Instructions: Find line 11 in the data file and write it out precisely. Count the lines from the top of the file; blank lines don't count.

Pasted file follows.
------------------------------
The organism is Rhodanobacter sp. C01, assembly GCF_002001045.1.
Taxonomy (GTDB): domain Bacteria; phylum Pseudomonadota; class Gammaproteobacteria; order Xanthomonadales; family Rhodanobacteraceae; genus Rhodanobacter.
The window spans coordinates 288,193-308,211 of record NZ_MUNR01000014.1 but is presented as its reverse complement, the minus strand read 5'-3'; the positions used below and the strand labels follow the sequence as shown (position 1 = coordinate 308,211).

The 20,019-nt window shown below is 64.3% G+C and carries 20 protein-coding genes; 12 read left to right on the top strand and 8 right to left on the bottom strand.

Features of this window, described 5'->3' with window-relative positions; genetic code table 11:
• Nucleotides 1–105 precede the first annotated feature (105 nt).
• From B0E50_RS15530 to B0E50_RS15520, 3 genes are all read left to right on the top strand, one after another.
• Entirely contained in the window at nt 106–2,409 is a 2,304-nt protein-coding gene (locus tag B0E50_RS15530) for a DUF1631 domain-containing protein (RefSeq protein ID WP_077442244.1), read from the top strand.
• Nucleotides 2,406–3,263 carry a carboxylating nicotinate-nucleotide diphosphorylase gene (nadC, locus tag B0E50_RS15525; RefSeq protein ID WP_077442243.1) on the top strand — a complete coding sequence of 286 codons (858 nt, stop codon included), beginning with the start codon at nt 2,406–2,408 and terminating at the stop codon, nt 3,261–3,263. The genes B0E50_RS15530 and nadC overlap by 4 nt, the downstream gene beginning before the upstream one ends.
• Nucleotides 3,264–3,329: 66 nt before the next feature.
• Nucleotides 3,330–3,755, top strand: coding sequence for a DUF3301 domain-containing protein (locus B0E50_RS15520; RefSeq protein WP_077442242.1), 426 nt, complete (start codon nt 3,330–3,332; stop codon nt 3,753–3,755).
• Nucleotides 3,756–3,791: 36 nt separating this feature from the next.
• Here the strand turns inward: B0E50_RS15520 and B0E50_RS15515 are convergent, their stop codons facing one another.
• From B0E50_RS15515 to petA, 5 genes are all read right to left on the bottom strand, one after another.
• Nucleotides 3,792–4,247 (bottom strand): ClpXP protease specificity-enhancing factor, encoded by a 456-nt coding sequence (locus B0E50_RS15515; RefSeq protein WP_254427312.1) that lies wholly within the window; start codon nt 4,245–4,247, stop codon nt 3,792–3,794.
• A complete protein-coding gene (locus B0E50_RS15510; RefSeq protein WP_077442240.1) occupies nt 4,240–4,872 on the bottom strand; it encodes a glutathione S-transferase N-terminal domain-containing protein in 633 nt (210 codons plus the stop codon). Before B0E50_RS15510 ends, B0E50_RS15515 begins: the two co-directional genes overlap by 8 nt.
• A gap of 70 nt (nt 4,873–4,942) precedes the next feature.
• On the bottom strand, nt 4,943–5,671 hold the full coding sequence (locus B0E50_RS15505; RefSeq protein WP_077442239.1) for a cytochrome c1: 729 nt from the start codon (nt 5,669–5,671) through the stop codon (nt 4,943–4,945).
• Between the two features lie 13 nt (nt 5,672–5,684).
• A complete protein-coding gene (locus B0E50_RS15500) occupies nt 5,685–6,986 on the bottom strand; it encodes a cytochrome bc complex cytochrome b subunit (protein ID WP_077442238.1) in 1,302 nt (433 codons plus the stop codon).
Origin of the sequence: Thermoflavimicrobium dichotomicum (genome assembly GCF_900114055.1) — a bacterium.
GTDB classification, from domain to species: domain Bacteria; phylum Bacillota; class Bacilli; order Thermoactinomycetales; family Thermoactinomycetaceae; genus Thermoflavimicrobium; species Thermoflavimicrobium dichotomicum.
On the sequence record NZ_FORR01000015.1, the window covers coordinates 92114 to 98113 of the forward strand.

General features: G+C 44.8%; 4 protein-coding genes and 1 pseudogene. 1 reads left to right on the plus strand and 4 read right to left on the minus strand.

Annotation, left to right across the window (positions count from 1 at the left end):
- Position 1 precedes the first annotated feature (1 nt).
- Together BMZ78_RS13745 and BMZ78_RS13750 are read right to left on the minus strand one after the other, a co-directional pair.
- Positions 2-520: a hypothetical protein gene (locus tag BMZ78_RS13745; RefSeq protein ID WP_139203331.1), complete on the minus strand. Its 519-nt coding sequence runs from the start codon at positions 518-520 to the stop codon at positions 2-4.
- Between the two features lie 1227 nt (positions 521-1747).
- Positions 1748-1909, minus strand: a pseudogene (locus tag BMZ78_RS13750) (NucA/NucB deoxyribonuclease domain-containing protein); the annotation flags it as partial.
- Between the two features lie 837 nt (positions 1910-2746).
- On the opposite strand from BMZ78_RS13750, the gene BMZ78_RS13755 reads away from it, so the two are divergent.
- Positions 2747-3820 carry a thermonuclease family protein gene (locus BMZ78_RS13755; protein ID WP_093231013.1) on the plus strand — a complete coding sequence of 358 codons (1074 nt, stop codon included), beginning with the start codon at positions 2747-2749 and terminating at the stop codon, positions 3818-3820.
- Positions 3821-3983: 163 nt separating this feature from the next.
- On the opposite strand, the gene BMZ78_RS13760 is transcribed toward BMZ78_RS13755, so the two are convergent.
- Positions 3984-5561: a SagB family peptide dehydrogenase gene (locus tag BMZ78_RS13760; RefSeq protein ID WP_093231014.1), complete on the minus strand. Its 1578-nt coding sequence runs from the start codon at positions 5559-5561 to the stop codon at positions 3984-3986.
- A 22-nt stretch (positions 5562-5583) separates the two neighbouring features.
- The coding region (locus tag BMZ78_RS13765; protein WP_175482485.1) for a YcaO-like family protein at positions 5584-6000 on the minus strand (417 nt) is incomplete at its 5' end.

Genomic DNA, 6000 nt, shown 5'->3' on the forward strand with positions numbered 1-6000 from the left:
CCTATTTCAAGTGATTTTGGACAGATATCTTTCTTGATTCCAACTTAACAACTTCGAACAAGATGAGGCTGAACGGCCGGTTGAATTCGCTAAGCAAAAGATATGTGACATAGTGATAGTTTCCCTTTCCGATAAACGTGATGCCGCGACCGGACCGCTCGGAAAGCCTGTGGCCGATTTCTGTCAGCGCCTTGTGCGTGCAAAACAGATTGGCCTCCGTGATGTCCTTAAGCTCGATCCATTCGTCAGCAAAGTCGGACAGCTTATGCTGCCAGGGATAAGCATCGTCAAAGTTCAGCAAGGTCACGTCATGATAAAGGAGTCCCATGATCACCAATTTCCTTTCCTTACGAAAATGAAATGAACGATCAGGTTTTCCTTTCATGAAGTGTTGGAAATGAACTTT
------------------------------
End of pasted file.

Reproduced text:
• Nucleotides 3,330–3,755, top strand: coding sequence for a DUF3301 domain-containing protein (locus B0E50_RS15520; RefSeq protein WP_077442242.1), 426 nt, complete (start codon nt 3,330–3,332; stop codon nt 3,753–3,755).